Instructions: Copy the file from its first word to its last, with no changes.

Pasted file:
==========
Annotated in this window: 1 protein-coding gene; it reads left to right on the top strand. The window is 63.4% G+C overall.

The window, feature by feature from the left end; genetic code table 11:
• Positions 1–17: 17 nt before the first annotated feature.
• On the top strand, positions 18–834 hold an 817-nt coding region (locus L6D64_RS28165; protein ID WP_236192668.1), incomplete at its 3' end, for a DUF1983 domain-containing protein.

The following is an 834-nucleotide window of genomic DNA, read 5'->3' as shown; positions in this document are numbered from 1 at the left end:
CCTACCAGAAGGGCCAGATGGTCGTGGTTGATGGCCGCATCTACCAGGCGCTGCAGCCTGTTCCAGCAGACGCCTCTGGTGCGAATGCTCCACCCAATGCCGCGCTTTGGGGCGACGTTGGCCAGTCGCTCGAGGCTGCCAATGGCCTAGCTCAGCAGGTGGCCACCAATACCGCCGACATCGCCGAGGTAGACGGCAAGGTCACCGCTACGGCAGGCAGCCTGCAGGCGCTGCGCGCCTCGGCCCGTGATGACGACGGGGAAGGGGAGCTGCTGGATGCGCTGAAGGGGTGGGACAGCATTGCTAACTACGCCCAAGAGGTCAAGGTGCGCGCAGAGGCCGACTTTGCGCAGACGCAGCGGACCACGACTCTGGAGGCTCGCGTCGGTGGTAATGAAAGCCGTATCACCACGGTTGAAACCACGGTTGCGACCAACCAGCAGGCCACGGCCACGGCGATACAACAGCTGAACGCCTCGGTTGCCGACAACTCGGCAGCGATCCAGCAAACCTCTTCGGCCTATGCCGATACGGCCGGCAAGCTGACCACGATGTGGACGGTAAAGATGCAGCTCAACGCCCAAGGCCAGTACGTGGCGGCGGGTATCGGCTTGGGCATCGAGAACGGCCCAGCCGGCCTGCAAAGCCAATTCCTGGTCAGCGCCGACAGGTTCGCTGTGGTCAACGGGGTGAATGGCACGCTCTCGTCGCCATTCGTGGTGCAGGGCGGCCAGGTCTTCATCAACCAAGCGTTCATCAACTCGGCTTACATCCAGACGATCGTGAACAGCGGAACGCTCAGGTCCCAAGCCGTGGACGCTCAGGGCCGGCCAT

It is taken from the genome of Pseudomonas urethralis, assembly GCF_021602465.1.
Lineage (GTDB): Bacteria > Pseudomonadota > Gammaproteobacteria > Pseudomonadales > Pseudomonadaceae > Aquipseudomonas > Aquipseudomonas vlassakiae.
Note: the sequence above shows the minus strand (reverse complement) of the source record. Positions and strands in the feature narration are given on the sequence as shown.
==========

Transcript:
Annotated in this window: 1 protein-coding gene; it reads left to right on the top strand. The window is 63.4% G+C overall.

The window, feature by feature from the left end; genetic code table 11:
• Positions 1–17: 17 nt before the first annotated feature.
• On the top strand, positions 18–834 hold an 817-nt coding region (locus L6D64_RS28165; protein ID WP_236192668.1), incomplete at its 3' end, for a DUF1983 domain-containing protein.

The following is an 834-nucleotide window of genomic DNA, read 5'->3' as shown; positions in this document are numbered from 1 at the left end:
CCTACCAGAAGGGCCAGATGGTCGTGGTTGATGGCCGCATCTACCAGGCGCTGCAGCCTGTTCCAGCAGACGCCTCTGGTGCGAATGCTCCACCCAATGCCGCGCTTTGGGGCGACGTTGGCCAGTCGCTCGAGGCTGCCAATGGCCTAGCTCAGCAGGTGGCCACCAATACCGCCGACATCGCCGAGGTAGACGGCAAGGTCACCGCTACGGCAGGCAGCCTGCAGGCGCTGCGCGCCTCGGCCCGTGATGACGACGGGGAAGGGGAGCTGCTGGATGCGCTGAAGGGGTGGGACAGCATTGCTAACTACGCCCAAGAGGTCAAGGTGCGCGCAGAGGCCGACTTTGCGCAGACGCAGCGGACCACGACTCTGGAGGCTCGCGTCGGTGGTAATGAAAGCCGTATCACCACGGTTGAAACCACGGTTGCGACCAACCAGCAGGCCACGGCCACGGCGATACAACAGCTGAACGCCTCGGTTGCCGACAACTCGGCAGCGATCCAGCAAACCTCTTCGGCCTATGCCGATACGGCCGGCAAGCTGACCACGATGTGGACGGTAAAGATGCAGCTCAACGCCCAAGGCCAGTACGTGGCGGCGGGTATCGGCTTGGGCATCGAGAACGGCCCAGCCGGCCTGCAAAGCCAATTCCTGGTCAGCGCCGACAGGTTCGCTGTGGTCAACGGGGTGAATGGCACGCTCTCGTCGCCATTCGTGGTGCAGGGCGGCCAGGTCTTCATCAACCAAGCGTTCATCAACTCGGCTTACATCCAGACGATCGTGAACAGCGGAACGCTCAGGTCCCAAGCCGTGGACGCTCAGGGCCGGCCAT

It is taken from the genome of Pseudomonas urethralis, assembly GCF_021602465.1.
Lineage (GTDB): Bacteria > Pseudomonadota > Gammaproteobacteria > Pseudomonadales > Pseudomonadaceae > Aquipseudomonas > Aquipseudomonas vlassakiae.
Note: the sequence above shows the minus strand (reverse complement) of the source record. Positions and strands in the feature narration are given on the sequence as shown.